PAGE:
Overview (Spoilers Abound):
Despite having read so many books centered around WWII, this is the first time I’ve read one that focuses on Italy’s role, specifically the internal politics and religion that were constantly in turmoil during each stage of the war. Kertzer highlights the actions of the Catholic Church, in particular Pope Pius XII. The records of the Catholic Church during WWII were sealed following the Pope’s death and were only recently declassified by the Vatican Archives in March of 2020.
This book is written in a way that Kertzer manages to relay events in an unbiased fashion, however the lack of action by the church tells its own story. Kertzer details how the Pope struggled to balance being the moral leader of a global religion, with also preserving the church for future generations during dangerous times. Silent complacency ensured the church would survive, but at the cost of failing to denounce the atrocities of Hitler. The Pope also had a personal predilection that proved conflicting and complicating regarding his fondness for Germany due to the many, many years he’d spent in that country. In addition, the Pope had an overwhelming fear about the dangers of communism to Catholicism. Many of his actions and speeches reflect this fear, which regarded communism as the greatest danger, despite evidence of the Nazi’s own horrifying actions against his own religion.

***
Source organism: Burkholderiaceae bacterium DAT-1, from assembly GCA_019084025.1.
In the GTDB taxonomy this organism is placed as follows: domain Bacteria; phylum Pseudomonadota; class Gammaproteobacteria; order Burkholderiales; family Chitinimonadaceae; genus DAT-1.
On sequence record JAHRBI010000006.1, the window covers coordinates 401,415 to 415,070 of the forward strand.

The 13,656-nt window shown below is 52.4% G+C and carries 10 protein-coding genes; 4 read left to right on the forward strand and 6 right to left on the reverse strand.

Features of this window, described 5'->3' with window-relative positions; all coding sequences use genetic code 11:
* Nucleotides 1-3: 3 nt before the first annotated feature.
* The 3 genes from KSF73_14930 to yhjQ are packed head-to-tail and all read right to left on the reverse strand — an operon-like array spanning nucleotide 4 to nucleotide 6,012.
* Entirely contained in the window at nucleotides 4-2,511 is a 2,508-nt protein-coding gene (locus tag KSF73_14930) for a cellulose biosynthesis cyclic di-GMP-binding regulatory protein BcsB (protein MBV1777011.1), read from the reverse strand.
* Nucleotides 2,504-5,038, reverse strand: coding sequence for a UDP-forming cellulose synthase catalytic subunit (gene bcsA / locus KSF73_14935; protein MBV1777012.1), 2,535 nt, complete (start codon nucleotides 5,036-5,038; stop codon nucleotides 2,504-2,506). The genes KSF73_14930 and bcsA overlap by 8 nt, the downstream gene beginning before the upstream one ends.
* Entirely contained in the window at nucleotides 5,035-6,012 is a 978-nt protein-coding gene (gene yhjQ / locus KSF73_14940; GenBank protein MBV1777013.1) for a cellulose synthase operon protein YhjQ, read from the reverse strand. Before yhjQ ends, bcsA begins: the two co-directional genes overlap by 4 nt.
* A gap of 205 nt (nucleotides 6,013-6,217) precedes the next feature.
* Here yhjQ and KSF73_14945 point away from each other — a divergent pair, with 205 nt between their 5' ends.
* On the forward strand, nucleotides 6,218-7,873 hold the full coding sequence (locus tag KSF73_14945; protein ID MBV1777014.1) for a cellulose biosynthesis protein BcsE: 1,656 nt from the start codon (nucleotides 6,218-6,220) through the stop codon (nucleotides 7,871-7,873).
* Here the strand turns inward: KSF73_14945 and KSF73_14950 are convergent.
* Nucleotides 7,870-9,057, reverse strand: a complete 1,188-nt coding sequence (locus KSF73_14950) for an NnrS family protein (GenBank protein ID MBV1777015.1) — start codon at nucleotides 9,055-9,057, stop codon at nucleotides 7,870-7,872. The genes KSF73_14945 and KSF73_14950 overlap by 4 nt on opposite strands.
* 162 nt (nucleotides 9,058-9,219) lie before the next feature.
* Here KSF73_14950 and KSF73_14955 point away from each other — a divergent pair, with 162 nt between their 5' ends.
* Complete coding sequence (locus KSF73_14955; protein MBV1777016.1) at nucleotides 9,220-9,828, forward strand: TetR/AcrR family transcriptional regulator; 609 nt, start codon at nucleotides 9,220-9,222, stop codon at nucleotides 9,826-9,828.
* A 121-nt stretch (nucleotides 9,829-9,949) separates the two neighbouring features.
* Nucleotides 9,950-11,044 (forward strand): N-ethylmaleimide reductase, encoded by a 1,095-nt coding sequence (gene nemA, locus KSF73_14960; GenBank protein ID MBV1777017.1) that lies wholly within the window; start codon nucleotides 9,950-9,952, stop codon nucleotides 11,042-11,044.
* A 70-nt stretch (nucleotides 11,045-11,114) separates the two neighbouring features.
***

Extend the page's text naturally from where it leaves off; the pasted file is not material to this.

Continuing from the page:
Kertzer also highlights the complicated relationship between the church and the Fascists, especially with the Vatican being based in Rome. Prior to the war, the church supported the dictatorship due to the benefits reaped as a result of Fascist policies. Once Italy joined the war, this close relationship became strained, with much pressure being placed on the church to not voice opinions or risk loosing the preferential treatment they’d thus far enjoyed.
When the war came to Italy the Pope’s actions truly felt self serving as he condemned the bombing of Rome but never spoke out about the relentless attacks on London. Additionally, he made the choice to not speak out against the actions of the Nazis in Poland, where the Catholics were specifically targeted, in order to ‘protect’ the Catholics in Germany. It is hard in hindsight to justify these actions, but at the time everyone thought Germany and Italy would win the war so he was playing the long game of trying to protect the institutional church. That said, he never excommunicated the leading Catholic figures of the Axis powers.
As the war was winding down and it became apparent that the Allied would win the war, the Pope made several calculated moves to reframe his actions for posterity. One such move was filming a movie that was pure propaganda. Additionally, throughout the war, the Pope tried many times to broker peace between the Allied and Axis powers, even holding many secret meetings with an emissary from Hitler. Regardless, his silence regarding the horrors inflicted upon the Jews and people across all theatres of war is damning.
The Pope at War highlighted so many political figures that it was easy to sometimes get confused or bogged down in the minute political positioning, however I was fascinated by the Italian perspective. Overall, The Pope at War is an eye opening look at the choices the Vatican made during WWII and explores the newly revealed reasons why.